I know how difficult it is to say no to a boss who's job it is to negotiate trade deals between countries and get the other country to say yes. Many of us are trained to get to that yes. The spotlight during those kinds of discussions is an uncomfortable place to be when they're trying to find any way possible for you to say yes.
What if there's something more to this FOMO that make us so reluctant to say no and mean it? Why is no so hard to say and do?
My intellectual crush, Dr Brené Brown, provided a great explanation in her book, 'The Gifts of Imperfection: Let Go of Who You Think You're Supposed to Be and Embrace Who You Are.'
Simply, we want to be all things to everybody all of the time. We want to be perfect. Us ambitious chronic over-achieving, perfectionist people-pleasers live in absolute fear of being judged by others and not measuring up to their standards.
We feel like we are lesser versions of ourselves when we feel like we've disappointed someone or don't get that promotion or posting. We have been judged and found wanting.
We feel shame.
To some of you, this may come as a surprise. To others, a statement of self-evident fact. But in writing further about perfectionism, Brown writes:
'Perfectionism is not the same thing as striving to be your best. Perfectionism is not about healthy achievement and growth. Perfectionism is the belief that if we live perfect, look perfect, and act perfect, we can minimize or avoid the pain of blame, judgment [sic] and shame. It's a shield. Perfectionism is a twenty-ton shield that we lug around thinking that it will protect us when, in fact, it's the thing that's really preventing us from taking flight'. (Brown, p 56.)
'Perfectionism is not self-improvement. Perfectionism is, at its core, about trying to earn approval and acceptance. Most perfectionists were raised being praised for achievement and performance (grades, manners, rule-following, people-pleasing, appearance, sports). Somewhere along the way, we adopt this dangerous and debilitating belief system: I am what I accomplish and how well I accomplish it. Please. Perform. Perfect. Healthy striving is self-focused - How can I improve? Perfectionism is other-focused - What will they think?' (Brown, p 56.)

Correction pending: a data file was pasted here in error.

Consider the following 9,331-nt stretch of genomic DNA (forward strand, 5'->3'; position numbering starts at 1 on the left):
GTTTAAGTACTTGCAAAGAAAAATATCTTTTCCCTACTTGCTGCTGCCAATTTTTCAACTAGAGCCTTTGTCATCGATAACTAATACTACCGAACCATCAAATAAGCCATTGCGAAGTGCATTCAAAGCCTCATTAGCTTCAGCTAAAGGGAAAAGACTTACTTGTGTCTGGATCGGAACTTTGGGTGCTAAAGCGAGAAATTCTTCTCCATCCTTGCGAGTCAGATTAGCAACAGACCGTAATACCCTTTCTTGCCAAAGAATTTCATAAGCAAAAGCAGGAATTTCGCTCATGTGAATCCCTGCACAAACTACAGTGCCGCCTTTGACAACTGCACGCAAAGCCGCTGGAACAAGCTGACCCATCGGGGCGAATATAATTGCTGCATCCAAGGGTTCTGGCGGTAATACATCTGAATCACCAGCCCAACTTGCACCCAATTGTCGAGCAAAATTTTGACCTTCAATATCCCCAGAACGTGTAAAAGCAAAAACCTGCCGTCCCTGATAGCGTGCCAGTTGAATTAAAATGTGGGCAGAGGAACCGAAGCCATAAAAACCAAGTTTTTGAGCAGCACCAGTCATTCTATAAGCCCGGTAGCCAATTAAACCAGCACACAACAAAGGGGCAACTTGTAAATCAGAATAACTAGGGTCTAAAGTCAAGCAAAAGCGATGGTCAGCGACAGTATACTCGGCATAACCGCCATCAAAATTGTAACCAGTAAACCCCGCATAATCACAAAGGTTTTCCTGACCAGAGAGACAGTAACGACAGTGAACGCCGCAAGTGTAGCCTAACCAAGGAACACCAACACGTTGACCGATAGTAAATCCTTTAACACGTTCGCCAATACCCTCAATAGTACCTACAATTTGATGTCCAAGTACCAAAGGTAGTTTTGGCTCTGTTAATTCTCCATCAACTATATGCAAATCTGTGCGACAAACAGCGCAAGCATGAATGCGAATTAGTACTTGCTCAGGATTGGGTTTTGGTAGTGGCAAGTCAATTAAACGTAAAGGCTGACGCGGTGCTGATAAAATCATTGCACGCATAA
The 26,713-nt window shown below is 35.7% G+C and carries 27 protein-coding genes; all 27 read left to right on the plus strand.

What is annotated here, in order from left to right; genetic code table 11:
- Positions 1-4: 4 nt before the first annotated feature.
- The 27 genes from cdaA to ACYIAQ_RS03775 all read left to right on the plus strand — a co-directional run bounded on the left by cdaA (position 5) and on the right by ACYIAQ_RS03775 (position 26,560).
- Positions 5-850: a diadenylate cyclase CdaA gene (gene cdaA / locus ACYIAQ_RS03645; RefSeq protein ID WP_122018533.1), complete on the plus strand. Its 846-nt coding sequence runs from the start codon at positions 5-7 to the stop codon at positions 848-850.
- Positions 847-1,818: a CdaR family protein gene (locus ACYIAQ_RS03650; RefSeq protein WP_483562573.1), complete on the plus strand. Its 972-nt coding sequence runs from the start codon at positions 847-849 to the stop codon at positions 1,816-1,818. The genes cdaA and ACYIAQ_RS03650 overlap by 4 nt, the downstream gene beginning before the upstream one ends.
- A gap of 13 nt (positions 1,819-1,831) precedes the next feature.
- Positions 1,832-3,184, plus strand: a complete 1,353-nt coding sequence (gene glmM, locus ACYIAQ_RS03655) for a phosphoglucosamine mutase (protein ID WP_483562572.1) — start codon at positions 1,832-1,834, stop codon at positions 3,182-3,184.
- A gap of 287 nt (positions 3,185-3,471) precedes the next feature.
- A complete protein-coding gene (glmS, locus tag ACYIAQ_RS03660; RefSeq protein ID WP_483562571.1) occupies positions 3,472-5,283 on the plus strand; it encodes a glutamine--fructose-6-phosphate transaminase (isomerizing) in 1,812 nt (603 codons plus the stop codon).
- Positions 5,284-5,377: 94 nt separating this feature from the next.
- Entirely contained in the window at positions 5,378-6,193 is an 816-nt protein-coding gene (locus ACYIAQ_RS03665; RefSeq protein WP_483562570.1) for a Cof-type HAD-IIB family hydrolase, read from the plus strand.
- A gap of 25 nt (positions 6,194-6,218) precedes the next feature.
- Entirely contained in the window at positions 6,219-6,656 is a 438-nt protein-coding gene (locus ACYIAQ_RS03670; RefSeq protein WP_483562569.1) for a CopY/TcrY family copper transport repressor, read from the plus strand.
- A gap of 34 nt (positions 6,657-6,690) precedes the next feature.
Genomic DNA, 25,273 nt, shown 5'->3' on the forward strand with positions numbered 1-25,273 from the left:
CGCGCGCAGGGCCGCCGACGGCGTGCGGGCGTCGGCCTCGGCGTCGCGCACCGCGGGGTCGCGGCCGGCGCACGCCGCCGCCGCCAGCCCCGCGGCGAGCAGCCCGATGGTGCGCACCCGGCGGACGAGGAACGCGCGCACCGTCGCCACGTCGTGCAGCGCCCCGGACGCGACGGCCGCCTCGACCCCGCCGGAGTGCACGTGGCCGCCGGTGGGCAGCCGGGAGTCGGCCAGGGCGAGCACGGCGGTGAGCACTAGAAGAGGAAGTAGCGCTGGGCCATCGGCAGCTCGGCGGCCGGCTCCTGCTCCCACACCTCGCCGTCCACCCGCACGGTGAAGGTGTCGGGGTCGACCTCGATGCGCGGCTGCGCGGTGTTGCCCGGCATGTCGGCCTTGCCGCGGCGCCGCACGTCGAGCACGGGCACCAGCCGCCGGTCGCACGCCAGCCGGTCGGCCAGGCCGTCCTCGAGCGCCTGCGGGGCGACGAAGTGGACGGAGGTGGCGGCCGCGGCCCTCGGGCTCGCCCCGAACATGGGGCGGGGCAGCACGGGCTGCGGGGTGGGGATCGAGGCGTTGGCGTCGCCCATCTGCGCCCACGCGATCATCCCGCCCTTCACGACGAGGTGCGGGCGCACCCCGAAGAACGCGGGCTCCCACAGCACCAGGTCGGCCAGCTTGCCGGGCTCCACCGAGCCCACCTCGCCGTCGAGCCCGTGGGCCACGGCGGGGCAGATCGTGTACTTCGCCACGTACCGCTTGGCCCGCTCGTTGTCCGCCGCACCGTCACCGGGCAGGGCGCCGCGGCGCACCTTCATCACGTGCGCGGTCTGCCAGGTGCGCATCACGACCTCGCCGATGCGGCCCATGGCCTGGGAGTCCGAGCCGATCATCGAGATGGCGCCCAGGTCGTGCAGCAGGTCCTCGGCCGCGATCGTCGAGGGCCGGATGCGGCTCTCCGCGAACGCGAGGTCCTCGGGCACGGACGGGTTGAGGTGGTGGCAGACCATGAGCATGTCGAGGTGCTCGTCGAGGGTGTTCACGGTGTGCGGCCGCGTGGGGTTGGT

Who knew that our willingness to please others came from shame?
When I read this, it was like Dr Brown was speaking directly to me. I felt very uncomfortable. I tried to reason it away with thoughts like, 'Sure, for other people. But not for me. It has to be something else.'
Ponder this about people-pleasing: We adjust our own standards to meet the standards we imagine someone else has for us.
Heavy stuff, isn't it?
This week's challenge involves you channelling Nancy Reagan and just saying no.
But we know that it's never that easy.
You'll be paying attention to what's happening within you when you are asked to do something that will inconvenience you and those important to you. How do you feel? What's passing through your mind?
Who's asking you? A friend? A co-worker? Your boss? A family member?
Did you feel you could say no? If so, how confident was that no? Could you say no without worrying you'll miss out on something? Could you say no without worrying that someone will think less of you? Could you say no without worrying that you'll think less of yourself?
This post covered the central theme of competition